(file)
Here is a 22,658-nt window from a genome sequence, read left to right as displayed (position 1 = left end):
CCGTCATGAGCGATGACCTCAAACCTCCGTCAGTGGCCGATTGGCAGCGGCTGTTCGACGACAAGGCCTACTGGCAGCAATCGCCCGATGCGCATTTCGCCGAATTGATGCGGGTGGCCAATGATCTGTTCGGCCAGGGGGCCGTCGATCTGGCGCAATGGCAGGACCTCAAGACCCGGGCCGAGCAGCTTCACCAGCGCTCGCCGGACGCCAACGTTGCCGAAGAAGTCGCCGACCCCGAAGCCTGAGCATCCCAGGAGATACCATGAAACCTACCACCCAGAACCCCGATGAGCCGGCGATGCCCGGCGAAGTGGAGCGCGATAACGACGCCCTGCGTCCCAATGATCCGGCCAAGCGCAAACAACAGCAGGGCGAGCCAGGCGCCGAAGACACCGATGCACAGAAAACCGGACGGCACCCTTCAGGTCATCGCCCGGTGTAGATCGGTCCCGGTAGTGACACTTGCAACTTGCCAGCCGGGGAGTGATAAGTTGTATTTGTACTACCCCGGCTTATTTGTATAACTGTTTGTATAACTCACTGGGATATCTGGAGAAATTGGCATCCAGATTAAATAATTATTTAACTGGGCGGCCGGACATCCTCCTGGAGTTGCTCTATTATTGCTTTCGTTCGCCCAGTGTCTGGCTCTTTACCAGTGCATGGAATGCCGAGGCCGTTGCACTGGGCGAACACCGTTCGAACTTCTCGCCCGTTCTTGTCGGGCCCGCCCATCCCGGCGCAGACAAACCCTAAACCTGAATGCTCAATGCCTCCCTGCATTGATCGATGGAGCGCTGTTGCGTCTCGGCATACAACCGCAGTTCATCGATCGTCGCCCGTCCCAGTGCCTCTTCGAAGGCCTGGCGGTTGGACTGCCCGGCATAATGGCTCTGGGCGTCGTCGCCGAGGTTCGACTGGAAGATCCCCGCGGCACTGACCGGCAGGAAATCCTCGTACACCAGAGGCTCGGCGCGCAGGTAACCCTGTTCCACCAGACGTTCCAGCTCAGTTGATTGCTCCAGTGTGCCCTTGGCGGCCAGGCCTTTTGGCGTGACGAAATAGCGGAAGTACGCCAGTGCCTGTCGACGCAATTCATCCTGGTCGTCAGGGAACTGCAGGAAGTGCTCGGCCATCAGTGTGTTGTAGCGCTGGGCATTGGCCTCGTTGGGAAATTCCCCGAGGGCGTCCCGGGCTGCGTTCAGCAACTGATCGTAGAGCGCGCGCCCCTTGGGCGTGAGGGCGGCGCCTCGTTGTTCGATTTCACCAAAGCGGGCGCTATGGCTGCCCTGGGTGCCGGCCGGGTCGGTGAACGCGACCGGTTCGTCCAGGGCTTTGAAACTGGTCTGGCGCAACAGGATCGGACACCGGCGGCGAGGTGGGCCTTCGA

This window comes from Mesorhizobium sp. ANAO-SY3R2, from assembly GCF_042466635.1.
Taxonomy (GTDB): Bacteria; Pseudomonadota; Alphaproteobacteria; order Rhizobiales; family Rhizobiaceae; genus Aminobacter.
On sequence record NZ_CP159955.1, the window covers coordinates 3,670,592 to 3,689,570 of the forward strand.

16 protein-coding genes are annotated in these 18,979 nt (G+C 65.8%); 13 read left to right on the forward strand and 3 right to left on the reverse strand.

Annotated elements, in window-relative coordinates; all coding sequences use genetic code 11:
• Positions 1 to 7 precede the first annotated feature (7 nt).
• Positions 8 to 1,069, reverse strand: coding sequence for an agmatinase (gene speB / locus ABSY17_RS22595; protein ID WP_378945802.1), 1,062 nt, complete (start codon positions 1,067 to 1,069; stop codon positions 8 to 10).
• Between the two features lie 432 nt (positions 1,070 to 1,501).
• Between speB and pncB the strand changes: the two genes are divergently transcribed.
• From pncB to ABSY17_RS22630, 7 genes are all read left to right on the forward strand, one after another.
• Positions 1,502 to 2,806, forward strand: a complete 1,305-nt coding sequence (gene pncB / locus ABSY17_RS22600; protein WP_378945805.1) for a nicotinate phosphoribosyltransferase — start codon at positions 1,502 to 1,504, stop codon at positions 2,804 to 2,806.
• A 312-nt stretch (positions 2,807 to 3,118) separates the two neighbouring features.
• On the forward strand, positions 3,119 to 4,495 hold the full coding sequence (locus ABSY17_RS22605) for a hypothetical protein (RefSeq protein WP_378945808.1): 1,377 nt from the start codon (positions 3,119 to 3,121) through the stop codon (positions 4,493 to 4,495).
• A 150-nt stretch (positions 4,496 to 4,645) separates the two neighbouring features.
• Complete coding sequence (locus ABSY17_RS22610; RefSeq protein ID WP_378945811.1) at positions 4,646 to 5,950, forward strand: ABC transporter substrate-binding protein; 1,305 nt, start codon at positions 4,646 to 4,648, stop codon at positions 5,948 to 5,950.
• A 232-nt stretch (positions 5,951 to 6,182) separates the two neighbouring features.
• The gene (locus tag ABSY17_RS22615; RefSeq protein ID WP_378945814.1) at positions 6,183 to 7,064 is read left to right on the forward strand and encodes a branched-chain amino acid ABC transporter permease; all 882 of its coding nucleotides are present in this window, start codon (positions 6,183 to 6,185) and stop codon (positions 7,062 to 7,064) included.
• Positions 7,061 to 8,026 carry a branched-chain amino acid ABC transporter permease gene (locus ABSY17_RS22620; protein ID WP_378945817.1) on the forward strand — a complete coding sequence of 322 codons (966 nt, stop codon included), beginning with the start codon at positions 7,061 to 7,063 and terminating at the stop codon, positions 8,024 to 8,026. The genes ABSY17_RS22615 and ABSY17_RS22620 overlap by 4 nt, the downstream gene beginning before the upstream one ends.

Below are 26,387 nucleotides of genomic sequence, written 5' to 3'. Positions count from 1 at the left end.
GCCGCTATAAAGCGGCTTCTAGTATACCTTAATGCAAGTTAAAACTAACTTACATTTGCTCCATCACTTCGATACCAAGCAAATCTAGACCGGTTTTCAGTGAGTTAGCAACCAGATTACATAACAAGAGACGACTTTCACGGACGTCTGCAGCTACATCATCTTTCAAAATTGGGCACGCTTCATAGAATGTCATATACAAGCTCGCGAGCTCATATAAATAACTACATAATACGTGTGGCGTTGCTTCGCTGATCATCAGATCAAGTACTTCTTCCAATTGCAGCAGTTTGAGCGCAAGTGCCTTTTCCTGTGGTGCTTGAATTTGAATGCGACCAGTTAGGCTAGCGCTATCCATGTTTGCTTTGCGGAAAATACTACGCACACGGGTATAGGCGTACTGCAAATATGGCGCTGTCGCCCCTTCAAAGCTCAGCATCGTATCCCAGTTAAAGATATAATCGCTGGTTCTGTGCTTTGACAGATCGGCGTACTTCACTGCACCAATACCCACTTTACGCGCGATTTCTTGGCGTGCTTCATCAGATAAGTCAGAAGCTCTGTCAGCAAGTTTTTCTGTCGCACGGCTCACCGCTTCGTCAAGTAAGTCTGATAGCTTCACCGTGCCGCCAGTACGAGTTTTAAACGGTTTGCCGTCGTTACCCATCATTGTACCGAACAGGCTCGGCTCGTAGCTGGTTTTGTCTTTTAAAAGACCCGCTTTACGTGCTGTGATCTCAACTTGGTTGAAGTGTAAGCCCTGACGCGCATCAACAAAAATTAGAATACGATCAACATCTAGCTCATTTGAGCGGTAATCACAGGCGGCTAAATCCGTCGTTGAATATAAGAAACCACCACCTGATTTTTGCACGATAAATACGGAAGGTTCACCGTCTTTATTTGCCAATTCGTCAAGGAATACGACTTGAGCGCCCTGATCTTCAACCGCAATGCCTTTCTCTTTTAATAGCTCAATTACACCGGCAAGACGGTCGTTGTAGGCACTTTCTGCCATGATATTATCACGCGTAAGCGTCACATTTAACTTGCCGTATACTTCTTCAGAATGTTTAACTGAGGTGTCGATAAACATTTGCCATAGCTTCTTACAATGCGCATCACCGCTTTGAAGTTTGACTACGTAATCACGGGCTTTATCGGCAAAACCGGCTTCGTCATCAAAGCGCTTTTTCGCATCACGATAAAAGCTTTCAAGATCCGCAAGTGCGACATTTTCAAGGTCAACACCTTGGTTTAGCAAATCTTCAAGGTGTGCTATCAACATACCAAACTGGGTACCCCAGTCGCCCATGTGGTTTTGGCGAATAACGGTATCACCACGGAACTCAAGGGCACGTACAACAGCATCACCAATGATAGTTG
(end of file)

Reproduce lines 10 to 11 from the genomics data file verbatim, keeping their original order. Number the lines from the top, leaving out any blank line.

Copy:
• Between the two features lie 432 nt (positions 1,070 to 1,501).
• Between speB and pncB the strand changes: the two genes are divergently transcribed.